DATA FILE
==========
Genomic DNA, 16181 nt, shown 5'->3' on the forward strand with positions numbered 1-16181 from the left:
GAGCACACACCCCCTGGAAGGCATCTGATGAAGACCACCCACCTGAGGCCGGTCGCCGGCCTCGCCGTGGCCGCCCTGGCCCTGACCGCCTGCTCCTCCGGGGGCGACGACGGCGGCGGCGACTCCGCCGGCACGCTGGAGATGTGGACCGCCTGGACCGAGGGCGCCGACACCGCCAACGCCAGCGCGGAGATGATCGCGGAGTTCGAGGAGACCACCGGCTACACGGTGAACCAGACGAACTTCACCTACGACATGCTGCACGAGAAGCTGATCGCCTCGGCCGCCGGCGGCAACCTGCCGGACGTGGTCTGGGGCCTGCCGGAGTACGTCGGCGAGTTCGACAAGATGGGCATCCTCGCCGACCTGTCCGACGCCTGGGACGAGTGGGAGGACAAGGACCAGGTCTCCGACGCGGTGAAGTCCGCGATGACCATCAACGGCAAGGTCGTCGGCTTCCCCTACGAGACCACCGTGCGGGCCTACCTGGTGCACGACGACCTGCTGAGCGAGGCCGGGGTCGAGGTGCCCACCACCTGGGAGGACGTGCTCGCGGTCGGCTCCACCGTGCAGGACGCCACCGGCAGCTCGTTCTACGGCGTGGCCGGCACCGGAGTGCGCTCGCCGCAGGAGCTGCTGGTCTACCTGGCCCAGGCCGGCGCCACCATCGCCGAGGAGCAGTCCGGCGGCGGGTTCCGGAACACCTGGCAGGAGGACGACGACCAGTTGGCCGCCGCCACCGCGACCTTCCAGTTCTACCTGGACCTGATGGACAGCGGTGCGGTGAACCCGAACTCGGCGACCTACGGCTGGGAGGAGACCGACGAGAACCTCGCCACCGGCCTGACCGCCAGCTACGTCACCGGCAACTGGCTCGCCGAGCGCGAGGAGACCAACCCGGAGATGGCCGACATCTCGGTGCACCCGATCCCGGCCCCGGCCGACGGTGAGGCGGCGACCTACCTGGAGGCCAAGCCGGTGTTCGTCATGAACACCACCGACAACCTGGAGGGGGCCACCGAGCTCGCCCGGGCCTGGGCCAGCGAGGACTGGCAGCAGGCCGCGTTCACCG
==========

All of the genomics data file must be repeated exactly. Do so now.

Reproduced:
Genomic DNA, 16181 nt, shown 5'->3' on the forward strand with positions numbered 1-16181 from the left:
GAGCACACACCCCCTGGAAGGCATCTGATGAAGACCACCCACCTGAGGCCGGTCGCCGGCCTCGCCGTGGCCGCCCTGGCCCTGACCGCCTGCTCCTCCGGGGGCGACGACGGCGGCGGCGACTCCGCCGGCACGCTGGAGATGTGGACCGCCTGGACCGAGGGCGCCGACACCGCCAACGCCAGCGCGGAGATGATCGCGGAGTTCGAGGAGACCACCGGCTACACGGTGAACCAGACGAACTTCACCTACGACATGCTGCACGAGAAGCTGATCGCCTCGGCCGCCGGCGGCAACCTGCCGGACGTGGTCTGGGGCCTGCCGGAGTACGTCGGCGAGTTCGACAAGATGGGCATCCTCGCCGACCTGTCCGACGCCTGGGACGAGTGGGAGGACAAGGACCAGGTCTCCGACGCGGTGAAGTCCGCGATGACCATCAACGGCAAGGTCGTCGGCTTCCCCTACGAGACCACCGTGCGGGCCTACCTGGTGCACGACGACCTGCTGAGCGAGGCCGGGGTCGAGGTGCCCACCACCTGGGAGGACGTGCTCGCGGTCGGCTCCACCGTGCAGGACGCCACCGGCAGCTCGTTCTACGGCGTGGCCGGCACCGGAGTGCGCTCGCCGCAGGAGCTGCTGGTCTACCTGGCCCAGGCCGGCGCCACCATCGCCGAGGAGCAGTCCGGCGGCGGGTTCCGGAACACCTGGCAGGAGGACGACGACCAGTTGGCCGCCGCCACCGCGACCTTCCAGTTCTACCTGGACCTGATGGACAGCGGTGCGGTGAACCCGAACTCGGCGACCTACGGCTGGGAGGAGACCGACGAGAACCTCGCCACCGGCCTGACCGCCAGCTACGTCACCGGCAACTGGCTCGCCGAGCGCGAGGAGACCAACCCGGAGATGGCCGACATCTCGGTGCACCCGATCCCGGCCCCGGCCGACGGTGAGGCGGCGACCTACCTGGAGGCCAAGCCGGTGTTCGTCATGAACACCACCGACAACCTGGAGGGGGCCACCGAGCTCGCCCGGGCCTGGGCCAGCGAGGACTGGCAGCAGGCCGCGTTCACCG